Safety Awareness: Preparing your child for the Unknown

By: Stephanie Martinez

All parents worry about their child’s safety and well being, but for parents who have children on the Autism Spectrum, sometimes more steps are necessary to ensure children are kept safe. Children with an Autism Spectrum Disorder may not have the same level of awareness that other typically developing peers may have. For instance, they may have higher levels of impulsivity and lower levels of patience. Some children may go outside without letting their parents know and continue to walk towards their favorite toy ball across the street. They will then have walked to the middle of the street with no awareness of the cars driving by, or the ditch they may have walked right into because they didn’t see the hole in the ground, or they may even go home with a stranger. By the time the parents realize their child went outside, it might be too late. As parents, there are several things we can do to make sure we are keeping our children safe. Let’s start with teaching our children some basic safety skills in the home.

  • Asking for things
    When I often tell parents to make sure their child is asking for things appropriately, they typically tell me, “Yes, he’s asking for “milk” or “juice” really well!” Asking for food and drink is a great place to start. In addition, we can teach kids to ask for items in their environment like “crayons”, “bath”, “potty”, “playground”, or even going “outside”! Once we have mastered asking for things in the home, we may begin to introduce things like asking to go outside or to the swing. We can teach kids to ask before getting things or going somewhere that they want. Once your child is requesting consistently, we can also introduce opportunities to accept no, by saying “no” sometimes, so that children learn that sometimes things are not available.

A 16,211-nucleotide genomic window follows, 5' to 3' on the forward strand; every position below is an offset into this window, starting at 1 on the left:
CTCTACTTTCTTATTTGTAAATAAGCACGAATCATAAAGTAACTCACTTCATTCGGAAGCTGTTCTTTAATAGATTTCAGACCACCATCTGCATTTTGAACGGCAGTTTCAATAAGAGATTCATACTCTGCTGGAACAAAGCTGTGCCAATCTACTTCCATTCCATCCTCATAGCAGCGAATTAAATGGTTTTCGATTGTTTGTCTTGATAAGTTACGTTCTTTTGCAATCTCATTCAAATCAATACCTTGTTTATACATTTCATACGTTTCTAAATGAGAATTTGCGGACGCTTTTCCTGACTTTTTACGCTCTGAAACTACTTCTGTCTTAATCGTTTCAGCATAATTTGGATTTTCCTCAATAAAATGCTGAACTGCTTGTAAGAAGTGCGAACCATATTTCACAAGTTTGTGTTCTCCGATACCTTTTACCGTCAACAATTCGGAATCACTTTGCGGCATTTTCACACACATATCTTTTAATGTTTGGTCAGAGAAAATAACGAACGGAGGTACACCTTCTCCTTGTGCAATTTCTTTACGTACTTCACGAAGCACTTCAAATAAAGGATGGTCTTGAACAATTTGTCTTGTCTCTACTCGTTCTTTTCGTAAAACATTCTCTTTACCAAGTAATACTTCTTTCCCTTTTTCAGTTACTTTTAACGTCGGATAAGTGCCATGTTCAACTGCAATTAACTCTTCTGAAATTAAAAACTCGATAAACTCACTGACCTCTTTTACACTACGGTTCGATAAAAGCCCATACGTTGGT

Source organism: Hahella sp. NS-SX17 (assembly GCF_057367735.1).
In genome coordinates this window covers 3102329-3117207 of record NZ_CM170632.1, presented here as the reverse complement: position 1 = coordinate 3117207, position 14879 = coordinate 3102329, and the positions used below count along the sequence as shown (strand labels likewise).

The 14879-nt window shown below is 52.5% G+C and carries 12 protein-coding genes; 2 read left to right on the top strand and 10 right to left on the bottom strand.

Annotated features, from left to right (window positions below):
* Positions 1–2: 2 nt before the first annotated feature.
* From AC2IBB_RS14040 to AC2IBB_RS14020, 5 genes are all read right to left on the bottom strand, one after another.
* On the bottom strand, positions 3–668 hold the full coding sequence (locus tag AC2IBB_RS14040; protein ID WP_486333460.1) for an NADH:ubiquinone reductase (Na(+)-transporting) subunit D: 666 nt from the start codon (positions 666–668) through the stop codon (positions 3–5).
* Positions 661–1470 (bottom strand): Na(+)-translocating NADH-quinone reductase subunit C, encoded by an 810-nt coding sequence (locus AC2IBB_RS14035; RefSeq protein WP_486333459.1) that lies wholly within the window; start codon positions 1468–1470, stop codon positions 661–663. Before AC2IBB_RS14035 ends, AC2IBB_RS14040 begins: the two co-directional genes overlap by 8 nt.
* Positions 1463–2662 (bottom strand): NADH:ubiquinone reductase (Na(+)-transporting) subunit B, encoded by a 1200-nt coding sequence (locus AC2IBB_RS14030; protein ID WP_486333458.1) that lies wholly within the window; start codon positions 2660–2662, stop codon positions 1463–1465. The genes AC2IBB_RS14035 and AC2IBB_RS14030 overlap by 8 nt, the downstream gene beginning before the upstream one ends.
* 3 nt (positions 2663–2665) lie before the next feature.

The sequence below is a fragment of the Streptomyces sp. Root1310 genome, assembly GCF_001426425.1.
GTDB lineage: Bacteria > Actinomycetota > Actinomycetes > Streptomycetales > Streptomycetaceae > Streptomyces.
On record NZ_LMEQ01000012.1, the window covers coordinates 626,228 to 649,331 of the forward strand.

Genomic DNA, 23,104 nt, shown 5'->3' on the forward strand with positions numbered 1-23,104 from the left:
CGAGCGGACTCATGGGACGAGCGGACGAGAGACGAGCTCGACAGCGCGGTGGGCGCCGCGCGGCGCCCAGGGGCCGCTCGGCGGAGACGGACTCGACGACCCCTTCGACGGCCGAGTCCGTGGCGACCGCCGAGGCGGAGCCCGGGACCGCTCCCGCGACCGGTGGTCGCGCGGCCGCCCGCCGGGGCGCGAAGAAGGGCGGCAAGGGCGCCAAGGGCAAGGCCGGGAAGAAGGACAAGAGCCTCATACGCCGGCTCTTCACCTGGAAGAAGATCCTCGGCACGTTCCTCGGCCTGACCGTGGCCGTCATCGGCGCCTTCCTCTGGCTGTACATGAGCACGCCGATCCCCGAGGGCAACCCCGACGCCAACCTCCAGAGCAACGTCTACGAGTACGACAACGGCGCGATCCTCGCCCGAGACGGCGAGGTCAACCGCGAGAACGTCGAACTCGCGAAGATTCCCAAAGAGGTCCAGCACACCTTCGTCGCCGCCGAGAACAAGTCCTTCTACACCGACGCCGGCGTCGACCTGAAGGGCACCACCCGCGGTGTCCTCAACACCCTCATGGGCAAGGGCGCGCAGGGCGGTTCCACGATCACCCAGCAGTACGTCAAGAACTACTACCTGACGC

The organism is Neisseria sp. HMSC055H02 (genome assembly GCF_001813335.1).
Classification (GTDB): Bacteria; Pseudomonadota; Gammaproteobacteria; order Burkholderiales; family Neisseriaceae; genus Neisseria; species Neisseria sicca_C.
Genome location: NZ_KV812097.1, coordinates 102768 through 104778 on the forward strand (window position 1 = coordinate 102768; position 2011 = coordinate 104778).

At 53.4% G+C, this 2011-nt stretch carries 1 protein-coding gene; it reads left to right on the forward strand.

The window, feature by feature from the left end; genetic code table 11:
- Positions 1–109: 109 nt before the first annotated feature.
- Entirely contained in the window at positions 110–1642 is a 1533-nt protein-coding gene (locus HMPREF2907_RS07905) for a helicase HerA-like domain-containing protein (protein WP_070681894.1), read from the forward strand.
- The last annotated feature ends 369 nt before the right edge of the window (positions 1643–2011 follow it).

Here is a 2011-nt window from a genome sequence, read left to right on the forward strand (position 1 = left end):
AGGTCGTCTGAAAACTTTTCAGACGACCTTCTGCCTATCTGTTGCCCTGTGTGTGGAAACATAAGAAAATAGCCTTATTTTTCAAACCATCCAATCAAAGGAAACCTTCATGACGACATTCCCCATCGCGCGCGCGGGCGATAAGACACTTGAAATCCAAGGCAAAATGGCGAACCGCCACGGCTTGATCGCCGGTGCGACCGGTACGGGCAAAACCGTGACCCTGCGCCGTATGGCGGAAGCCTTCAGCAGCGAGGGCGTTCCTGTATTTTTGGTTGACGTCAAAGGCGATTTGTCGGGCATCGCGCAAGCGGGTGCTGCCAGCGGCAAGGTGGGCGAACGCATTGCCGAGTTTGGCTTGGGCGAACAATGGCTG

• Learning Personal Information
    It is a good idea to teach your child their first and last name, their parent’s first and last name, and their phone number. For more advanced learners, you may even teach them their home address. These are good things to know in case your child ever gets lost. For young children or those whom are non-verbal, you can create a small card with their personal information on it that they can keep on them at all times.
  • Label Surroundings
    We can also make sure we are teaching our children to become aware of their surroundings. When you’re crossing the street, point the cars out, when you’re at the park point to the other boys and girls. You can tell your child “say car” or “say boy” and have them repeat after you. Labeling things in your child’s natural environment will help them become more aware of the things around them. You can even point out things that are “good” or “bad”. For more advanced learners, you can tell your child a social story about “Stranger Danger”.

These are just some basic skills to start with; if you are concerned about your child’s safety, please speak to a Board Certified Behavior Analyst. If elopement is a main concern, there are over-correction procedures and other protocols that can be implemented into your child’s behavior plan; but should only be used under the supervision of a behavior analyst.